Wizard in Balloon 1901

Wizard fightin Gargoyles

Wizard fighting Gargoyles 2

Oz Portrait of the Wizard

baum-poster 1901

A decade of the Wizard:  up and away in a W.W. Denslow illustration from the first book, 1901; fighting gargoyles in two watercolor illustrations from Dorothy and the Wizard of Oz and a “portrait” (“From the Wizard’s latest photograph taken by the Royal Photographer of Oz”) by John R. Neill, 1908; the real Wizard of Oz, L. Frank Baum, featured with his best-selling titles on a contemporary  poster issued by his publishers, Library of Congress.

Fennec Foxes (and a Scottish Explorer)

Begging your collective indulgence for one more fox post, I want to showcase another title from the rich collections of the Salem Athenaeum that is a candidate for the annual Adopt-a-Book program:  James Bruce’s Select Specimens of Natural History Collected in Travels to Discover the Source of the Nile, in Egypt, Arabia, Abyssinia, and Nubia, the last volume of his five-volume work Travels to Discover the Source of the Nile in the Years 1768-1773 (1790).  This book had me at hello when I laid eyes on just one of Bruce’s “select specimens”, a nocturnal Egyptian desert fox with very large ears called a “Fennec”.

Fennec from James Bruce Select Speciments of Natural History Collected in Travels to Discover the Source of the Nile

Wow! You can’t get any cuter than this. I’m hardly the first person to be entranced by this desert fox; fennecs caught the eyes of several visitors to Africa after Bruce, including the French aviator and author Antoine de Saint-Exupéry, who based the wise fox character in The Little Prince (1943) on this particular species. I don’t remember noticing these ears in my childhood, but how could I have missed them?

Fennec Fox in Little Prince 1943

Fennec Foxes Tower by Joachim S. Muller

The Little Prince and the Fox, 1943; a “tower” of Fennec Foxes by photographer Joachim S. Müller.

I am so enraptured with the illustrations of the Fennec and other African animals in Bruce’s Select Specimens that the explorer himself has become the backstory for me. But the Scottish explorer and scientist James Bruce (1730-94) is very notable for being among the first modern European explorers of Africa and seekers of the source of the Nile, preceding the great Victorian expeditions by almost a century. He is generally credited with tracing the course of the Blue Nile, one of the Nile’s tributaries, and rediscovering and reintroducing Ethiopia to Europeans. Apparently his descriptions of African lands and life were viewed as so fantastic by his peers that his credibility was questioned, but his accounts were verified by later explorers. I just love his fauna, which he drew himself:  the bat-like fennec, the expected hyena and rhinoceros, a long-legged, long-tailed mouse called the “Jerboa”, a tail-less guinea pig-like creature called the “Ashkoko”, even his African insects and reptiles (though not the scary snake).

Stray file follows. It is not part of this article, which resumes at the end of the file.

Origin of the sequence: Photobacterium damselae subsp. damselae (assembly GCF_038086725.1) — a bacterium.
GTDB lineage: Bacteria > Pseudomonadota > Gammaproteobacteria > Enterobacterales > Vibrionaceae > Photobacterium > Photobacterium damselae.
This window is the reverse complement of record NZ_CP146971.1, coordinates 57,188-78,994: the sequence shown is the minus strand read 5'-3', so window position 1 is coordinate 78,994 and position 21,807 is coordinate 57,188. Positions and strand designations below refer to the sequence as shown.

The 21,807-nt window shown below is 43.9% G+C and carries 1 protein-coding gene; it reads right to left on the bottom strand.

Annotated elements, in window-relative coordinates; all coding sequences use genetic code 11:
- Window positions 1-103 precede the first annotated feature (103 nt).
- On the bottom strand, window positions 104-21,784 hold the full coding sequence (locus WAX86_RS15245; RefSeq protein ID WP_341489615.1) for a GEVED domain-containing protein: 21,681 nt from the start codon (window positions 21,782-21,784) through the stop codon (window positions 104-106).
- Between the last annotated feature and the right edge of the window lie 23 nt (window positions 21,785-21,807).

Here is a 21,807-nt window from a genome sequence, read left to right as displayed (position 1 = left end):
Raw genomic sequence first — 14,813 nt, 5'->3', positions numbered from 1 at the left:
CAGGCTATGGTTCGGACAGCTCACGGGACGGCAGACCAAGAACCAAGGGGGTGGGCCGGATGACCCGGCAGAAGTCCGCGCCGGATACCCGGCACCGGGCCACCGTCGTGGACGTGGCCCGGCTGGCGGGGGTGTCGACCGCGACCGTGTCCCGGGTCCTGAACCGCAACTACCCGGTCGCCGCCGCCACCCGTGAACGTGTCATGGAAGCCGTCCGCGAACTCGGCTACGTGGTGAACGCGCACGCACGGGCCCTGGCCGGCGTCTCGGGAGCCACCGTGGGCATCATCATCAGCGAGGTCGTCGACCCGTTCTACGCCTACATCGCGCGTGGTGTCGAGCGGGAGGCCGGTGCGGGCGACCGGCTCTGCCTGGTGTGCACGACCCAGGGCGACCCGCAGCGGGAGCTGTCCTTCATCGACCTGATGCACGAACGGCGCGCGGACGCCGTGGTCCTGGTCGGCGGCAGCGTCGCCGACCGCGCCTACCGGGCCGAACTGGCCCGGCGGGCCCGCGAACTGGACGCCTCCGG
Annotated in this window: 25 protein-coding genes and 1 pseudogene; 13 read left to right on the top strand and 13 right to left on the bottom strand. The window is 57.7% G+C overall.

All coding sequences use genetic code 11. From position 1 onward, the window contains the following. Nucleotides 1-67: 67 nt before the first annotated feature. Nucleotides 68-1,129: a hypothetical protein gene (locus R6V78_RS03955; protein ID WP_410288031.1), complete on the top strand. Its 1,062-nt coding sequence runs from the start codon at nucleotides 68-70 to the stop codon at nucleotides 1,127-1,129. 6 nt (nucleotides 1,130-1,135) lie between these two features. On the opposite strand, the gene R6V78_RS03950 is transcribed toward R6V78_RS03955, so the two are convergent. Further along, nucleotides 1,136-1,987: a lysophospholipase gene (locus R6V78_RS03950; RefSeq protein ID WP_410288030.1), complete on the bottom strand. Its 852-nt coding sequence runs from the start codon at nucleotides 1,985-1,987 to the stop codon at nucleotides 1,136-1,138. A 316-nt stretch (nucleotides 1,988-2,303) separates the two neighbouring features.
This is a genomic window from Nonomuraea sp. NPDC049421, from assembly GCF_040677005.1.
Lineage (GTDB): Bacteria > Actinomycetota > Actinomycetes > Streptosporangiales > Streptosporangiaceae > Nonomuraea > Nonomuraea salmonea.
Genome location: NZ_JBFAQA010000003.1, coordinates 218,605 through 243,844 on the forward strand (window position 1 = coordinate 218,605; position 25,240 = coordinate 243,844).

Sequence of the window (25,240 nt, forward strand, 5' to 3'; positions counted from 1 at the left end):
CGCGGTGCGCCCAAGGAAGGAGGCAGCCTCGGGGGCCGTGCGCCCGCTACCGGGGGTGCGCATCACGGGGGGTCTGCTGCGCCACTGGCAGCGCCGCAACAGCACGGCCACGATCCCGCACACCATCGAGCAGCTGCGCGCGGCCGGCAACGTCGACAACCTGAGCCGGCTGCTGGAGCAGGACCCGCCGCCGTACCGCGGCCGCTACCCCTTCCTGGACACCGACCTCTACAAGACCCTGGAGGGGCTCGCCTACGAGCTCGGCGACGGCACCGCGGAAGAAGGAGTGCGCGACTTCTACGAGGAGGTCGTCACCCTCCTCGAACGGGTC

Bruce Rhinocerous croppped

Bruce Mouse Cropped

Bruce Ashkoko cropped

Bruce illustrations cropped

Illustrations from James Bruce, Travels to Discover the Source of the Nile, in the Years 1768, 1769, 1770, 1771, 1772, and 1773. Edinburgh: J. Ruthven, for G.G.J. and J. Robinson, 1790.